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Commit 7e929e61 authored by Matteo Quintiliani's avatar Matteo Quintiliani
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Added other comments to readme.md

parent f9ec4196
......@@ -23,11 +23,22 @@ Examples of possible conversion specifiers:
The conversion specifiers `%s` within the *printf-like* strings have to be as many as the fields of the query result, except when using the option `-m` (see later).
`mysql_printf` is also able to process the escape sequence, such as `\n`, `\t`, etc.
Let's see some examples.
### Very simple example
Formatting query result to CSV (comma separated values). Use option `-e` followed by the separator character value.
mysql_printf -u myuser -p mypass -d mydbname \
-S "SELECT ... FROM ..." \
-e ','
### Simple example
Suppose we have the following MySQL table `People`:
Suppose you have the following MySQL table `People`:
```sql
CREATE TABLE People (
......@@ -43,23 +54,21 @@ Suppose we have the following MySQL table `People`:
('Jean-Marie', 'Ogret', 41, 'Paris');
```
and we want to format the values like this:
and you want to format the output like this:
Name: Mary Line Age: 47 City: New York
Name: Roberto Bianchi Age: 35 City: Milano
Name: Jean-Marie Ogret Age: 41 City: Paris
we can do this running `mysql_printf` with the following query:
Then, you can run `mysql_printf` with the following query:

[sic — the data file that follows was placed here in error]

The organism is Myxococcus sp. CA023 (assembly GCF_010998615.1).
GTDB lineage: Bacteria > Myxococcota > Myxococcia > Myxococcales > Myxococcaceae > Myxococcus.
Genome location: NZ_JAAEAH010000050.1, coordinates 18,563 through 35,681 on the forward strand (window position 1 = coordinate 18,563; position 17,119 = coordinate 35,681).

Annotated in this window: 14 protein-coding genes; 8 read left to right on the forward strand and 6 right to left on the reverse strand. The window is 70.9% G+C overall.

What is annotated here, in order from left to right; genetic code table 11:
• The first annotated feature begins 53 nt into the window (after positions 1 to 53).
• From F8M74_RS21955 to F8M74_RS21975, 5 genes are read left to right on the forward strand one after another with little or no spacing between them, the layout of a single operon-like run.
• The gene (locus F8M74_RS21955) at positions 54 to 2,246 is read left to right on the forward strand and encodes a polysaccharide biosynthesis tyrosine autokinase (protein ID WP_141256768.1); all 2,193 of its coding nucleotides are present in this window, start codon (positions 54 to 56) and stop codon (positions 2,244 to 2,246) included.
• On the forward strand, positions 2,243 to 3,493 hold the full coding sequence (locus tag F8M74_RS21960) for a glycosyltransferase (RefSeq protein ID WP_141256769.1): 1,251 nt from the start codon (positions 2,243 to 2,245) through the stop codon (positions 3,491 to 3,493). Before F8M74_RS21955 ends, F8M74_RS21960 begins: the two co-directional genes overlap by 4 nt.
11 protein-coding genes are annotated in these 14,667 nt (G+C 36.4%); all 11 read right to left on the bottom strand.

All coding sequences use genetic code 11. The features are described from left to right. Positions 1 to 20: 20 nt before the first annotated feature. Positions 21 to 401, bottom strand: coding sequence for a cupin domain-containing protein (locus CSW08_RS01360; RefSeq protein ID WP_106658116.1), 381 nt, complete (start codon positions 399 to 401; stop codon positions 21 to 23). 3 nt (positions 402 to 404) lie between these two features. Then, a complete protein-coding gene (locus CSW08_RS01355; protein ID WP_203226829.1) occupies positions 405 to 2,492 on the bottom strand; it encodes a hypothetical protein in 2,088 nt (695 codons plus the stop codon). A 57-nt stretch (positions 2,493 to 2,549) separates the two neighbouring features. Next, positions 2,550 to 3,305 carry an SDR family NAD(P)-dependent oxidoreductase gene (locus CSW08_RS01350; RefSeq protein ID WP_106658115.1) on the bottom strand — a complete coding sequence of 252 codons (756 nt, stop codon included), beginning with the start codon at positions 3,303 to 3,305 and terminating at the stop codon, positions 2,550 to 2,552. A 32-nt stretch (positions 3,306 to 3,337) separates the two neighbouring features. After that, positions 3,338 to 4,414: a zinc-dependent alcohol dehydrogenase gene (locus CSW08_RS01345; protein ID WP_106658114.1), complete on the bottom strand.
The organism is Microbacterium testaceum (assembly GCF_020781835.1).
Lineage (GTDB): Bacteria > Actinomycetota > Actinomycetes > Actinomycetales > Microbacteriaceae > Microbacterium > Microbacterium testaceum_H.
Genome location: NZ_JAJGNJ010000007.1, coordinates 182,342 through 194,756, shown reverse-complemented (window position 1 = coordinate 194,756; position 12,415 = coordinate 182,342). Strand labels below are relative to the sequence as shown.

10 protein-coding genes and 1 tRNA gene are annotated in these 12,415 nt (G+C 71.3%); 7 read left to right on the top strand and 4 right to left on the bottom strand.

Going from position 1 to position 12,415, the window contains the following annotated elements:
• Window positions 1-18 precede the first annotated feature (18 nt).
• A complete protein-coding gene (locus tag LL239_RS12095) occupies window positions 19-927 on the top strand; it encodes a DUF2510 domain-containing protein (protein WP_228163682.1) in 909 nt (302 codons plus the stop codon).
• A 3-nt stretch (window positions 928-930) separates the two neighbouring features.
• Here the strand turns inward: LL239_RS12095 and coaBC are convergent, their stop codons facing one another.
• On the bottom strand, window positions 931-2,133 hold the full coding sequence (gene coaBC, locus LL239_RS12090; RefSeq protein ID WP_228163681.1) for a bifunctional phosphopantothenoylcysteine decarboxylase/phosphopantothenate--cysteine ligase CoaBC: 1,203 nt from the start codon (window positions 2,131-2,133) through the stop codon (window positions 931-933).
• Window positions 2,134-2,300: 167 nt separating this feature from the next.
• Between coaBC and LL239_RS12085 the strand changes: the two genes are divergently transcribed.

SELECT Concat(FirstName, ' ', LastName), Age, City FROM People
and the following *printf-like* string format:
"Name: %-20s Age: %2s City: %-25s"
"Name: %-20s Age: %2s City: %-25s\n"
Follow the complete command line:
The complete command line is :
mysql_printf -u myuser -p mypass -d mydbname \
-S "SELECT Concat(FirstName, ' ', LastName), Age, City FROM People" \
......@@ -67,32 +76,19 @@ Follow the complete command line:
### Intermediate example
The following examples should explain better the possible usages.
Example of output formats for 14 attributes is:
Suppose you want to generate lists of people based on the city they live, a sort of *group by* city but saving them in different files, one for each different city. You can build the filename by the first field of your query result and run `mysql_printf` with the option `-m`:
```
%-5s %2s %1s%s %2s %7s%1s%3s %7s%1s %6s %s%s %-s
```
mysql_printf -u myuser -p mypass -d mydbname \
-S "SELECT Concat(Replace(City, ' ', '_'), '.txt'), Concat(FirstName, ' ', LastName), Age FROM People" \
-F "Name: %-20s Age: %2s\n" \
-m
Note: the number of conversion specifiers `%s` is one less than the number of fields of the query. The first field result is used for building the filename.
Example of command line:
mysql_printf -h host -d dbname -u user -p pass \
-S "SELECT name, age, sex FROM people;" \
-F "%-5s %2s %1s"
### Advanced example
mysql_printf -h host -d dbname -u user -p pass \
-S "SELECT name, age, sex FROM people;" \
-e ','
**TODO**: Writing output from in several files from multiple queries. Options `-m` and `-a`.
mysql_printf -h host -d dbname -u user -p pass \
-S "SELECT CONCAT(age, '.txt'), name, sex, 'nice' FROM nice_people;" \
-m
mysql_printf -h host -d dbname -u user -p pass \
-S "SELECT CONCAT(age, '.txt'), name, sex, 'nasty' FROM nasty_people;" \
-a -m
The two last commands create several files, one for each age,
containing all people with the same age.
## Dependencies and source compilation
......@@ -130,7 +126,8 @@ Thank you for considering contributing to this development.
## Author
Matteo Quintiliani - Istituto Nazionale di Geofisica e Vulcanologia - Italy
Mail bug reports and suggestions to <matteo.quintiliani@ingv.it>
Mail bug reports and suggestions to *matteo.quintiliani [at] ingv.it*
## License
......
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